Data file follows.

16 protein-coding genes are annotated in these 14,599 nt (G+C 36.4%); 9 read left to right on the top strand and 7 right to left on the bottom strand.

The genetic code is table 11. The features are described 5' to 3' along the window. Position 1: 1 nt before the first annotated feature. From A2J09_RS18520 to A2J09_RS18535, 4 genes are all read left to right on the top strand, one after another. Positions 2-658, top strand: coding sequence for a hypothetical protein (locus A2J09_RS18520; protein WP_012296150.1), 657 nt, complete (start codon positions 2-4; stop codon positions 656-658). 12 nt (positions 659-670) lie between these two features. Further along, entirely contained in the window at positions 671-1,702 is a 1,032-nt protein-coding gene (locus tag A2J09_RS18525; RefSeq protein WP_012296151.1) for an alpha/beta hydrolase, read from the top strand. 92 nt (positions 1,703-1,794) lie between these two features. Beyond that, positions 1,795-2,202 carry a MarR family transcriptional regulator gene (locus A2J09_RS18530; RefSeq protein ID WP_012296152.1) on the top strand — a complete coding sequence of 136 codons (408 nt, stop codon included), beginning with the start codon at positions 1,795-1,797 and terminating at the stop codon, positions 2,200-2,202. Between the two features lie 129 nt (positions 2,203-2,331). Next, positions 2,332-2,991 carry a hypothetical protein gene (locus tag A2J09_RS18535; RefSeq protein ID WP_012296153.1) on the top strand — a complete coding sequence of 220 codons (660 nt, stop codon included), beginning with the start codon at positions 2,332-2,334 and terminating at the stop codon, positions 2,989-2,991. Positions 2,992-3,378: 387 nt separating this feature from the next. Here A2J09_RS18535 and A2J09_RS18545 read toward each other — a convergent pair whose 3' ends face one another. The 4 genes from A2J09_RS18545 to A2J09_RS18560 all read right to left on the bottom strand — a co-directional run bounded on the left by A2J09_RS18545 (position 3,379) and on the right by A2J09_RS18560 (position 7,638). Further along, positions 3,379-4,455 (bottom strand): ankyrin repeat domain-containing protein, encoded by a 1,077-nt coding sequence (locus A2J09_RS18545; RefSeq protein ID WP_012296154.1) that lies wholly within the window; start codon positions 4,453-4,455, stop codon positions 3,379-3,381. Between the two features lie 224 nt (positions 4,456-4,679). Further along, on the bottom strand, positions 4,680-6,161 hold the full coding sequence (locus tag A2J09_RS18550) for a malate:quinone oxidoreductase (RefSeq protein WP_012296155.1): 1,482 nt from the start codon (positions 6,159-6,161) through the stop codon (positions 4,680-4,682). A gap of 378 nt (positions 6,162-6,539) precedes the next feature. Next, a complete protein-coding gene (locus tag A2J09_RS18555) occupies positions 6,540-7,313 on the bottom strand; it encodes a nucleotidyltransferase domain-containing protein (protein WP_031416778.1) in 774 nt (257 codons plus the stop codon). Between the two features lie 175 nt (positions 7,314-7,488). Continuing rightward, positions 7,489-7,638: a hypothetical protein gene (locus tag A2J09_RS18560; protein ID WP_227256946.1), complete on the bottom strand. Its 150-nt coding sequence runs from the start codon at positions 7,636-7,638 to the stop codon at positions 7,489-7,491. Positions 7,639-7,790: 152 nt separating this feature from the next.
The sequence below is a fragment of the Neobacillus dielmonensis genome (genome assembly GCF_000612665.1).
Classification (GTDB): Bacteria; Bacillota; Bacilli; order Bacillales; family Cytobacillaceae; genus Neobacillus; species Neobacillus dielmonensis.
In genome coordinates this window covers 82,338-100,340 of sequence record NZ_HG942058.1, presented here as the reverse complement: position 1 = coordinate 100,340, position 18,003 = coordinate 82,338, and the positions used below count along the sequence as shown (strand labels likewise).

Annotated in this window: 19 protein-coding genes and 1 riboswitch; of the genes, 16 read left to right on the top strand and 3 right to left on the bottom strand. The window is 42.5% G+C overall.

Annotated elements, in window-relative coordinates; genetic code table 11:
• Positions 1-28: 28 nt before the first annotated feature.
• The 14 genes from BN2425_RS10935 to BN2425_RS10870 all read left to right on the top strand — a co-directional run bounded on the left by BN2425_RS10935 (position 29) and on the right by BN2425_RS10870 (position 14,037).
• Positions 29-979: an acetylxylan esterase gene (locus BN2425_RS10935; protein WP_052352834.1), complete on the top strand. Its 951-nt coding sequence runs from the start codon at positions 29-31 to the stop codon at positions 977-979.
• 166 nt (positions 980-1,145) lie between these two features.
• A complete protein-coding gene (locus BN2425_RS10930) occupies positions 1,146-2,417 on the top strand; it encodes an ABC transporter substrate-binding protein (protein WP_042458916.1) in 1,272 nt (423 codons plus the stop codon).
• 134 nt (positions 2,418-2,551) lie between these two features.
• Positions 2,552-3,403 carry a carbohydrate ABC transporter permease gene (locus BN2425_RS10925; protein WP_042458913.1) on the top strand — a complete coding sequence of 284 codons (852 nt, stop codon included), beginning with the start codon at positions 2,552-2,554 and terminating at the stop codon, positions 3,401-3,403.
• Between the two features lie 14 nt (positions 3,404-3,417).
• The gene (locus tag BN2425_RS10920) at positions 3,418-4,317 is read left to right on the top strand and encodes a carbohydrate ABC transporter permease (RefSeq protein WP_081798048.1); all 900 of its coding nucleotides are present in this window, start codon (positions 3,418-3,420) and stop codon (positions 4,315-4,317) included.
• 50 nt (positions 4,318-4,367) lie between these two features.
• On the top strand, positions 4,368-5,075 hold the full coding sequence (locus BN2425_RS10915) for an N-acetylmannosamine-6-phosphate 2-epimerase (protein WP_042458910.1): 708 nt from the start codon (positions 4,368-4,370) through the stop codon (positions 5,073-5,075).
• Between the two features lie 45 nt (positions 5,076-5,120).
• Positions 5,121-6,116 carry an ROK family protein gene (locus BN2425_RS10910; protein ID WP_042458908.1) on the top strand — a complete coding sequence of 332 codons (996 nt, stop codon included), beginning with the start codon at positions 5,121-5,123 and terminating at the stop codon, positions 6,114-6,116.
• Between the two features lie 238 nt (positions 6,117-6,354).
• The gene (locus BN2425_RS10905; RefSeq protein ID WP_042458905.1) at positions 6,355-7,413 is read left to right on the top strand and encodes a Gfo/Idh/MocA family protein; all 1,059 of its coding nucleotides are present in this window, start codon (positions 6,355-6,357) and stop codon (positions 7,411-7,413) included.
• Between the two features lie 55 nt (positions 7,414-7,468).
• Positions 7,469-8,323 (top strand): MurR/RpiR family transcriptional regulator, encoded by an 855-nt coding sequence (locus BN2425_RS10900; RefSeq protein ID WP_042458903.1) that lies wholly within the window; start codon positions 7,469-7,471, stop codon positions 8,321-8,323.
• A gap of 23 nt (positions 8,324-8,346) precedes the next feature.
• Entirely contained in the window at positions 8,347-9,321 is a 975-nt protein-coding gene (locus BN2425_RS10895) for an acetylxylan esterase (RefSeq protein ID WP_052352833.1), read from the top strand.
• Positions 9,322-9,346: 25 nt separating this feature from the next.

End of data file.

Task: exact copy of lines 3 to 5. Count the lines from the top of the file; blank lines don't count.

The sequence below is a fragment of the Neobacillus dielmonensis genome (genome assembly GCF_000612665.1).
Classification (GTDB): Bacteria; Bacillota; Bacilli; order Bacillales; family Cytobacillaceae; genus Neobacillus; species Neobacillus dielmonensis.
In genome coordinates this window covers 82,338-100,340 of sequence record NZ_HG942058.1, presented here as the reverse complement: position 1 = coordinate 100,340, position 18,003 = coordinate 82,338, and the positions used below count along the sequence as shown (strand labels likewise).